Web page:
Another important aspect of this crisis is that India made a cognisant effort to remain focused on the Kargil sector and not open another front. This is something totally against the previous Indian behaviour during the 1965 Operation Gibraltar, when the Indians crossed the international border and attacked Pakistan. A number of South Asia watchers believe that this restraint was due to the introduction of nuclear weapons in the Indo-Pak strategic dynamics.

2002 military stand-off

The attack on the Srinagar legislative assembly on 1 October 2001 and another on the Indian Parliament on 13 December 2001 provoked a massive Indian military mobilisation and a year-long stand-off between India and Pakistan. The Vajpayee-led Indian administration was quick to put the blame on Pakistan, the Pakistan-based Lashkar-e-Taiba, and the Jaish-e-Mohammad. A list of demands was given to Islamabad which was rejected by then President Musharraf.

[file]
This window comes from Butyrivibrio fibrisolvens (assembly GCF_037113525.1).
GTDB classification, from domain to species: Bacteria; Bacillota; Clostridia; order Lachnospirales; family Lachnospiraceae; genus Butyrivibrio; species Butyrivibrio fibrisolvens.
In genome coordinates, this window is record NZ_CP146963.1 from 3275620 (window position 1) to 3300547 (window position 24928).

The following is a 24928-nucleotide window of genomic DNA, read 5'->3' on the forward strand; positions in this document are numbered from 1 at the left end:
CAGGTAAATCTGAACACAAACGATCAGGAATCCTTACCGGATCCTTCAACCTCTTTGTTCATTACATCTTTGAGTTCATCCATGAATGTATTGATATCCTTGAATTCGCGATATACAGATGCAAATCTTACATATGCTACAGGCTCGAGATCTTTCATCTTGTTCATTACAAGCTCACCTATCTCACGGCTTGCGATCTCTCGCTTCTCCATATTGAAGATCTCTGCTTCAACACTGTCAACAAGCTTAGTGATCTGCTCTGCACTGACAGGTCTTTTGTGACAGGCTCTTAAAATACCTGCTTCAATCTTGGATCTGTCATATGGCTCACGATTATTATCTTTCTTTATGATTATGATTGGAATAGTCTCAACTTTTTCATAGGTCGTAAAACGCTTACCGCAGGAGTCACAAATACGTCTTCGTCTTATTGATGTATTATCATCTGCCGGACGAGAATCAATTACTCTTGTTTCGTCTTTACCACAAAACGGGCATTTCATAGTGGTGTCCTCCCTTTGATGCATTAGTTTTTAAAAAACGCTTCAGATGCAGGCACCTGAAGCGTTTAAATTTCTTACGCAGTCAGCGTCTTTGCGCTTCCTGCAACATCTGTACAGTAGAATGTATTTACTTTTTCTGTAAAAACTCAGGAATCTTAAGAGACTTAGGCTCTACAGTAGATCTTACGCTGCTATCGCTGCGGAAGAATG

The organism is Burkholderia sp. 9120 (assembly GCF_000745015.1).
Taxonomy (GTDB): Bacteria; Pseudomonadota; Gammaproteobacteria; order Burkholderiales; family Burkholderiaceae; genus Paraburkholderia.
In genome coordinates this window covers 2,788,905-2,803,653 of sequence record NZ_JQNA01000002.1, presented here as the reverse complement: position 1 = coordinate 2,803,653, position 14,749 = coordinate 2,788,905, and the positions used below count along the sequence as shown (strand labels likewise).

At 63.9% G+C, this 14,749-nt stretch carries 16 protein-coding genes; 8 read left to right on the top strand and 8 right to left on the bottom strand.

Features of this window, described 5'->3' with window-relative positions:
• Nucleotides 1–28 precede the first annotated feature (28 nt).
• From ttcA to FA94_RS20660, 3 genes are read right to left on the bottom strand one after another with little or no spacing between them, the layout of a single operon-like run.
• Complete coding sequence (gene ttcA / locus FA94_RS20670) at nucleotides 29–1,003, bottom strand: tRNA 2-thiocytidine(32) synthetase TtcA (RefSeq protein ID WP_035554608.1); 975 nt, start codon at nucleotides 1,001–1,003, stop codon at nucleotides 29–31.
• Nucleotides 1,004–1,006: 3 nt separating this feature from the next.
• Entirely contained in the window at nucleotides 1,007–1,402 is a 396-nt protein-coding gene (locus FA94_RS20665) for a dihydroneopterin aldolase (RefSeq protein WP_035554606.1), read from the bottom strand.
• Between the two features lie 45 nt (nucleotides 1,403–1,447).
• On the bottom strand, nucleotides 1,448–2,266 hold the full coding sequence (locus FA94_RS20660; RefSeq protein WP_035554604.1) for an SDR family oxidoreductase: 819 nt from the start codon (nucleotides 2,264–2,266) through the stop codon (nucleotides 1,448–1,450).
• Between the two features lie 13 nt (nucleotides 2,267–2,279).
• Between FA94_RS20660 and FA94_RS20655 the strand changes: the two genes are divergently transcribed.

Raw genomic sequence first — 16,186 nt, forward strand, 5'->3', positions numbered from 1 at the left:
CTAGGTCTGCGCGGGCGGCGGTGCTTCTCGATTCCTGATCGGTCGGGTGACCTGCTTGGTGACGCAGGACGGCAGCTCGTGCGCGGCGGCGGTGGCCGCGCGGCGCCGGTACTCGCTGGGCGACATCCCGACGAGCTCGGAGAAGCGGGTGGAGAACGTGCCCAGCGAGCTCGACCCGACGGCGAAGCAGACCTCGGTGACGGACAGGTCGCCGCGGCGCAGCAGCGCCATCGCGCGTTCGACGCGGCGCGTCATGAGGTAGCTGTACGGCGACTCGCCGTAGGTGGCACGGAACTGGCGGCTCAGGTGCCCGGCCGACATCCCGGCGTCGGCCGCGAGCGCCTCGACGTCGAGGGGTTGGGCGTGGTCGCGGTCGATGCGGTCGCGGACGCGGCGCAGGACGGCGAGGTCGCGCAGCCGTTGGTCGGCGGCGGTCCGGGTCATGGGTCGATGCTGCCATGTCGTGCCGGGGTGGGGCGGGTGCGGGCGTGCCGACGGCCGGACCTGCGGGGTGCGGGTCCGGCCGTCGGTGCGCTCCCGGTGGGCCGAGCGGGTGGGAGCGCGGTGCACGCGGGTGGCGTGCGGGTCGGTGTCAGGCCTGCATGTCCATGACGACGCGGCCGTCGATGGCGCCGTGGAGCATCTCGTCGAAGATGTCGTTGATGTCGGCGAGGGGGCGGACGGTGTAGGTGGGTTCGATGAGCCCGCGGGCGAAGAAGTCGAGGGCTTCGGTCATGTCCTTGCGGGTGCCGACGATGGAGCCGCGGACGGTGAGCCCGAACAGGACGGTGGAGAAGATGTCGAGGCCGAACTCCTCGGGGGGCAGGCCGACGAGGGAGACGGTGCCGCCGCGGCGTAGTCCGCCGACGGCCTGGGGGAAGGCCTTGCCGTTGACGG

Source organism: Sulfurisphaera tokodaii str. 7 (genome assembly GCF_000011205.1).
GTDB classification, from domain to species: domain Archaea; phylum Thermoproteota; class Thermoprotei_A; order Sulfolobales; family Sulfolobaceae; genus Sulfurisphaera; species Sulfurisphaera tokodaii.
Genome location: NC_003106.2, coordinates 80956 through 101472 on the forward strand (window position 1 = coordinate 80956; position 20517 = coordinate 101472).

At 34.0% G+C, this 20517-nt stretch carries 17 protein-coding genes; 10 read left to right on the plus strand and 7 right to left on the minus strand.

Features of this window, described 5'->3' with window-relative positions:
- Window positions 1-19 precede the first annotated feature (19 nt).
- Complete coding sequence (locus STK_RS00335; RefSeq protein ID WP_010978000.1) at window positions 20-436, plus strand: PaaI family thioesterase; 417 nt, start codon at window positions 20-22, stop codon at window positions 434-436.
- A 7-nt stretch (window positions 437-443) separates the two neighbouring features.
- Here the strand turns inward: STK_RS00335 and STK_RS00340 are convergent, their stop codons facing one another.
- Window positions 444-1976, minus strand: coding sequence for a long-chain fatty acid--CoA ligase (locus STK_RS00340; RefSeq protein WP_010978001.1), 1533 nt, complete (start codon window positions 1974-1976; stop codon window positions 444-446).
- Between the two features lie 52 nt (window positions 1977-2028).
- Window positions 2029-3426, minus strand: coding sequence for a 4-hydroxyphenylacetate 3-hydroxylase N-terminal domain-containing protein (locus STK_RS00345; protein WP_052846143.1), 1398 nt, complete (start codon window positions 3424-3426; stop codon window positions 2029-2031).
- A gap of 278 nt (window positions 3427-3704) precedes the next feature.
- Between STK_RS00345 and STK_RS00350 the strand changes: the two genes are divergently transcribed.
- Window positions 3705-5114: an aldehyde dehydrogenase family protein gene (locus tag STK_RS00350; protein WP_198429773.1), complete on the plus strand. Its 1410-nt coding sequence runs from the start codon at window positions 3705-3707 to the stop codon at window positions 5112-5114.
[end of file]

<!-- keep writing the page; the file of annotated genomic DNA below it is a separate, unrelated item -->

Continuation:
Within days, India mobilised almost 80,000 troops including its three-strike corps as well as its Air Force and Navy. Pakistan counter-mobilised. This resulted into a military stand-off in which both armed forces stood eyeball to eyeball. During the year-long stand-off, on more than one occasion India wanted to cross the LoC and attack Pakistan. However, such plans were ultimately cancelled.

After the end of the stand-off, President Musharraf stated that had India decided to cross the LoC or the international border, it would have been “unconventional war” on India. Reacting to this, George Fernandes, then Defence Minister of India, claimed that there would be “no Pakistan left if India retaliated with nuclear weapons of its own.”